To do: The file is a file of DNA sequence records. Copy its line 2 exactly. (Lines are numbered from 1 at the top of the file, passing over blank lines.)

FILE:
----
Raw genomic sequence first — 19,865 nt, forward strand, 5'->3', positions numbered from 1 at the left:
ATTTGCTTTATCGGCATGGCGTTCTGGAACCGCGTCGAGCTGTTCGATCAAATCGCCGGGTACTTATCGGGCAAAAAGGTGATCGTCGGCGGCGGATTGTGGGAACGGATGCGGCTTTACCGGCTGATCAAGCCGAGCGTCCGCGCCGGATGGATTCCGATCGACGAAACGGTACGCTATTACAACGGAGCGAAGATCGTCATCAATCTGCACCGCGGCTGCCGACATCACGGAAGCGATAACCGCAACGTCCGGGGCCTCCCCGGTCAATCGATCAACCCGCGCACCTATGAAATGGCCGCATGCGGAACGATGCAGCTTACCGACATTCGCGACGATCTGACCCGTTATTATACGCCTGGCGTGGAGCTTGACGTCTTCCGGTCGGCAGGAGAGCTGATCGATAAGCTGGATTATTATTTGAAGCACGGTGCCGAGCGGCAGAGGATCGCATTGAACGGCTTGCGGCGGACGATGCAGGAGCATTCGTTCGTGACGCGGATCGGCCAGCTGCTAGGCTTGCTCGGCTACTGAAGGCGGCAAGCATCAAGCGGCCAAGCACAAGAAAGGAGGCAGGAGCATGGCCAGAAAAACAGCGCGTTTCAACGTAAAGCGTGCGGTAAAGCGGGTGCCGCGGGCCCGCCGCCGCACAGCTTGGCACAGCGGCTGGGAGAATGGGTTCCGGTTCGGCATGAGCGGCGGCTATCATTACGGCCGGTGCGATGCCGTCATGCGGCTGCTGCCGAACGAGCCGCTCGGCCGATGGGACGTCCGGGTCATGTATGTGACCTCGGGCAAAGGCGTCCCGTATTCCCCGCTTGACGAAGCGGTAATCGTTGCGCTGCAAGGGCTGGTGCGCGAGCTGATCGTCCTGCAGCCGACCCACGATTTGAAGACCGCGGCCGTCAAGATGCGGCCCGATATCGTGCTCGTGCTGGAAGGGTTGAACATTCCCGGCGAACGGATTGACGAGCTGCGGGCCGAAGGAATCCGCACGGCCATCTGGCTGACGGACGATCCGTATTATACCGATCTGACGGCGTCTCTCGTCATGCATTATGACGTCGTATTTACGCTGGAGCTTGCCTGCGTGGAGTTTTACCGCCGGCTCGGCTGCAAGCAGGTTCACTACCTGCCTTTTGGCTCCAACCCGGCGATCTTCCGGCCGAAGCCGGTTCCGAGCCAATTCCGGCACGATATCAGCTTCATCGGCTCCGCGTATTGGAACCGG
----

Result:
ATTTGCTTTATCGGCATGGCGTTCTGGAACCGCGTCGAGCTGTTCGATCAAATCGCCGGGTACTTATCGGGCAAAAAGGTGATCGTCGGCGGCGGATTGTGGGAACGGATGCGGCTTTACCGGCTGATCAAGCCGAGCGTCCGCGCCGGATGGATTCCGATCGACGAAACGGTACGCTATTACAACGGAGCGAAGATCGTCATCAATCTGCACCGCGGCTGCCGACATCACGGAAGCGATAACCGCAACGTCCGGGGCCTCCCCGGTCAATCGATCAACCCGCGCACCTATGAAATGGCCGCATGCGGAACGATGCAGCTTACCGACATTCGCGACGATCTGACCCGTTATTATACGCCTGGCGTGGAGCTTGACGTCTTCCGGTCGGCAGGAGAGCTGATCGATAAGCTGGATTATTATTTGAAGCACGGTGCCGAGCGGCAGAGGATCGCATTGAACGGCTTGCGGCGGACGATGCAGGAGCATTCGTTCGTGACGCGGATCGGCCAGCTGCTAGGCTTGCTCGGCTACTGAAGGCGGCAAGCATCAAGCGGCCAAGCACAAGAAAGGAGGCAGGAGCATGGCCAGAAAAACAGCGCGTTTCAACGTAAAGCGTGCGGTAAAGCGGGTGCCGCGGGCCCGCCGCCGCACAGCTTGGCACAGCGGCTGGGAGAATGGGTTCCGGTTCGGCATGAGCGGCGGCTATCATTACGGCCGGTGCGATGCCGTCATGCGGCTGCTGCCGAACGAGCCGCTCGGCCGATGGGACGTCCGGGTCATGTATGTGACCTCGGGCAAAGGCGTCCCGTATTCCCCGCTTGACGAAGCGGTAATCGTTGCGCTGCAAGGGCTGGTGCGCGAGCTGATCGTCCTGCAGCCGACCCACGATTTGAAGACCGCGGCCGTCAAGATGCGGCCCGATATCGTGCTCGTGCTGGAAGGGTTGAACATTCCCGGCGAACGGATTGACGAGCTGCGGGCCGAAGGAATCCGCACGGCCATCTGGCTGACGGACGATCCGTATTATACCGATCTGACGGCGTCTCTCGTCATGCATTATGACGTCGTATTTACGCTGGAGCTTGCCTGCGTGGAGTTTTACCGCCGGCTCGGCTGCAAGCAGGTTCACTACCTGCCTTTTGGCTCCAACCCGGCGATCTTCCGGCCGAAGCCGGTTCCGAGCCAATTCCGGCACGATATCAGCTTCATCGGCTCCGCGTATTGGAACCGG